August 11, 2016
GRAND JUNCTION – State-level results from the 2016 administration of the PSAT 10, ACT and the Colorado Measures of Academic Success (CMAS) tests in math, English language arts, science and social studies were released today, showing areas of improvement and stabilization in test participation rates.
In addition, district- and school-level results from the PSAT 10, ACT and CMAS science and social studies tests were also released.
Speaking at the State Board of Education meeting in Grand Junction, Interim Commissioner of Education Katy Anthes said that while there are areas of improvement over last year’s tests, two years of data isn’t enough to signify a trend.
“I’m pleased we are releasing the results of CMAS tests as well as the PSAT 10 and ACT at the same time because together they give parents insight -- every step of the way – into whether students are on track to be ready for college and careers,” Anthes said. “While we’re seeing some improvements, two years of data isn’t really enough to say we’re seeing a trend. Still, it’s clear that we all have more work to do to ensure that all students are ready for college or careers and that we are closing historic gaps in achievement.”
These tests are aligned to the Colorado Academic Standards and are the only common academic measurement for all students in Colorado, Anthes said. However, she also said parents should keep in mind that these tests are just one measure of student achievement.
“Only when the tests are considered together with classroom grades and teacher feedback can parents have a complete picture of a student’s academic achievement,” Anthes said.
Highlights from 2016 results:
- Students in grades 3 through 5 improved in math over the previous year.
- Hispanic students showed improvement in five grades in English language arts, with three grades showing a greater than two percentage point increase of students meeting or exceeding expectations.
- Black students saw slight increases in the percent of students meeting or exceeding expectations at five grade levels in English language arts.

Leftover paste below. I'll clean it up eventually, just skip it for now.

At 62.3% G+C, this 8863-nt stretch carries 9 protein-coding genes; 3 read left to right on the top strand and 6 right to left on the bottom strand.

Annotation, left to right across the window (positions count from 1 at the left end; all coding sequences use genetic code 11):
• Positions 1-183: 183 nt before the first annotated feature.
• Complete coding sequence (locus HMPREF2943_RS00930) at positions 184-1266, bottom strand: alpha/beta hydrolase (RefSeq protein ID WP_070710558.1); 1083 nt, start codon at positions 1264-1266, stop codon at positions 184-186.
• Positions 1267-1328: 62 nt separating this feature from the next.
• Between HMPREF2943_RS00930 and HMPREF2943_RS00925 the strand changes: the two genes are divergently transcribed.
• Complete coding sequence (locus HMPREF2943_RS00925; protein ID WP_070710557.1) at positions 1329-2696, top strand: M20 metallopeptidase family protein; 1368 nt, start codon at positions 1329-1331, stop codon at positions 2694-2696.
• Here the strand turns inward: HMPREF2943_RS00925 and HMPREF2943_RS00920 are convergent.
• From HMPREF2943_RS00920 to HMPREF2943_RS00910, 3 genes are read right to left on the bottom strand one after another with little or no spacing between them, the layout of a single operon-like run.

- While the gaps slightly narrowed between black and white subgroups and Hispanic and white subgroups on English language arts tests, the results were more mixed for math.
- Science results are stable since 2014. Grade 4 social studies had 6.6 percent more students meeting or exceeding expectations in 2016 compared to 2014.
- All students had their highest marks in five years on the ACT, and Hispanic students also had their highest marks in five years on the ACT.
- Tenth-graders boosted participation rates. Spring 2016 was the first time Colorado students took the PSAT 10, which replaced the CMAS English language arts and math exams for Colorado’s 10th-graders. The 2015 participation rate for the 10th-grade English language arts test was about 62 percent. The 2016 participation rate on the PSAT 10 was over 88 percent.
More than 408,000 students in third- through ninth-grade took the standardized tests in English language arts and math, while a sampling of students in fourth- and seventh-grade took social studies tests, and students in fifth, eighth and 11th-grade took science tests.
Overall, participation stabilized between 2015 and 2016:
- State-level results in the lower grades can be interpreted with confidence. As participation rates decrease, achievement data must be interpreted carefully.
- At the state level, participation rates at grades 3-5 remained close to 95 percent, grades 6 and 7 remained close to 90 percent, and grade 8 remained close to 85 percent.
- At the state level, grade 9 saw a slight improvement, approaching 75 percent participation.
- Non-participants were disproportionately white, economically better off and more likely to be native English speakers.
- The shift to PSAT 10 in 2016 was accompanied by a significant increase in participation, nearing 90 percent compared to about 70 percent in 2015.
To view all of the scores, please visit http://www.cde.state.co.us/assessment.
CDE has created resources to help parents understand what their student’s test results mean and how they can be used to support their student’s academic success: http://www.cde.state.co.us/communications/resourcesforparents